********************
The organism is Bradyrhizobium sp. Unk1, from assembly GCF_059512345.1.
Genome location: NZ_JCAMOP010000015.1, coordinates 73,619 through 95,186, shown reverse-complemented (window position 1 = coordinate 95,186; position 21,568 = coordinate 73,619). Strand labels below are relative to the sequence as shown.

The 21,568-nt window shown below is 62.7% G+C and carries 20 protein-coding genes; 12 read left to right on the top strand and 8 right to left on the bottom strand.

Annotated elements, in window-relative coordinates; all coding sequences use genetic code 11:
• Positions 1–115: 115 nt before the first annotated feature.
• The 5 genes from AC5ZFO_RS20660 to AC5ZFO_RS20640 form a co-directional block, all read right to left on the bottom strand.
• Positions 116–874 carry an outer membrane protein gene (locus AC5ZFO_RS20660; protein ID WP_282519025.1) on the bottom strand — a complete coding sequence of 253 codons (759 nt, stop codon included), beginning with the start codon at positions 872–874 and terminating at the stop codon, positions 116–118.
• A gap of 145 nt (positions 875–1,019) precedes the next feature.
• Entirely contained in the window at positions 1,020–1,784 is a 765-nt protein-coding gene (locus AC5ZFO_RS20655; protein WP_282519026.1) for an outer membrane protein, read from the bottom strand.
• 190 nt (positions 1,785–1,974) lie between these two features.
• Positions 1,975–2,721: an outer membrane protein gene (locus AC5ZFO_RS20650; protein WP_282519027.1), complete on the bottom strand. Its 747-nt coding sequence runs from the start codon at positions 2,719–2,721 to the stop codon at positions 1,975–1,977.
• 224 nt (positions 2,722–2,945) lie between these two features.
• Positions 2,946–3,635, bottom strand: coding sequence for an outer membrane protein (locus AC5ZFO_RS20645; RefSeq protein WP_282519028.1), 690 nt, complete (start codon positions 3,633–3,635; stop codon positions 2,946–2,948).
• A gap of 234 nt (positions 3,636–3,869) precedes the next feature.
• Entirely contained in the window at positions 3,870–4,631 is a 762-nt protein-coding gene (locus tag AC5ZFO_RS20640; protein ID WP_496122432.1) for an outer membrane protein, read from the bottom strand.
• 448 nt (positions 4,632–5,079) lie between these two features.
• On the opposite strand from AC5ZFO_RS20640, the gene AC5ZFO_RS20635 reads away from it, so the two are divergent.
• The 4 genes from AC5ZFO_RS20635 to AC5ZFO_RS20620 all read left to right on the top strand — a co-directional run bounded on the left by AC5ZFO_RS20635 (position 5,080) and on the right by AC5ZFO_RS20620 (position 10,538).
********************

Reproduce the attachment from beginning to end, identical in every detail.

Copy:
The organism is Bradyrhizobium sp. Unk1, from assembly GCF_059512345.1.
Genome location: NZ_JCAMOP010000015.1, coordinates 73,619 through 95,186, shown reverse-complemented (window position 1 = coordinate 95,186; position 21,568 = coordinate 73,619). Strand labels below are relative to the sequence as shown.

The 21,568-nt window shown below is 62.7% G+C and carries 20 protein-coding genes; 12 read left to right on the top strand and 8 right to left on the bottom strand.

Annotated elements, in window-relative coordinates; all coding sequences use genetic code 11:
• Positions 1–115: 115 nt before the first annotated feature.
• The 5 genes from AC5ZFO_RS20660 to AC5ZFO_RS20640 form a co-directional block, all read right to left on the bottom strand.
• Positions 116–874 carry an outer membrane protein gene (locus AC5ZFO_RS20660; protein ID WP_282519025.1) on the bottom strand — a complete coding sequence of 253 codons (759 nt, stop codon included), beginning with the start codon at positions 872–874 and terminating at the stop codon, positions 116–118.
• A gap of 145 nt (positions 875–1,019) precedes the next feature.
• Entirely contained in the window at positions 1,020–1,784 is a 765-nt protein-coding gene (locus AC5ZFO_RS20655; protein WP_282519026.1) for an outer membrane protein, read from the bottom strand.
• 190 nt (positions 1,785–1,974) lie between these two features.
• Positions 1,975–2,721: an outer membrane protein gene (locus AC5ZFO_RS20650; protein WP_282519027.1), complete on the bottom strand. Its 747-nt coding sequence runs from the start codon at positions 2,719–2,721 to the stop codon at positions 1,975–1,977.
• 224 nt (positions 2,722–2,945) lie between these two features.
• Positions 2,946–3,635, bottom strand: coding sequence for an outer membrane protein (locus AC5ZFO_RS20645; RefSeq protein WP_282519028.1), 690 nt, complete (start codon positions 3,633–3,635; stop codon positions 2,946–2,948).
• A gap of 234 nt (positions 3,636–3,869) precedes the next feature.
• Entirely contained in the window at positions 3,870–4,631 is a 762-nt protein-coding gene (locus tag AC5ZFO_RS20640; protein ID WP_496122432.1) for an outer membrane protein, read from the bottom strand.
• 448 nt (positions 4,632–5,079) lie between these two features.
• On the opposite strand from AC5ZFO_RS20640, the gene AC5ZFO_RS20635 reads away from it, so the two are divergent.
• The 4 genes from AC5ZFO_RS20635 to AC5ZFO_RS20620 all read left to right on the top strand — a co-directional run bounded on the left by AC5ZFO_RS20635 (position 5,080) and on the right by AC5ZFO_RS20620 (position 10,538).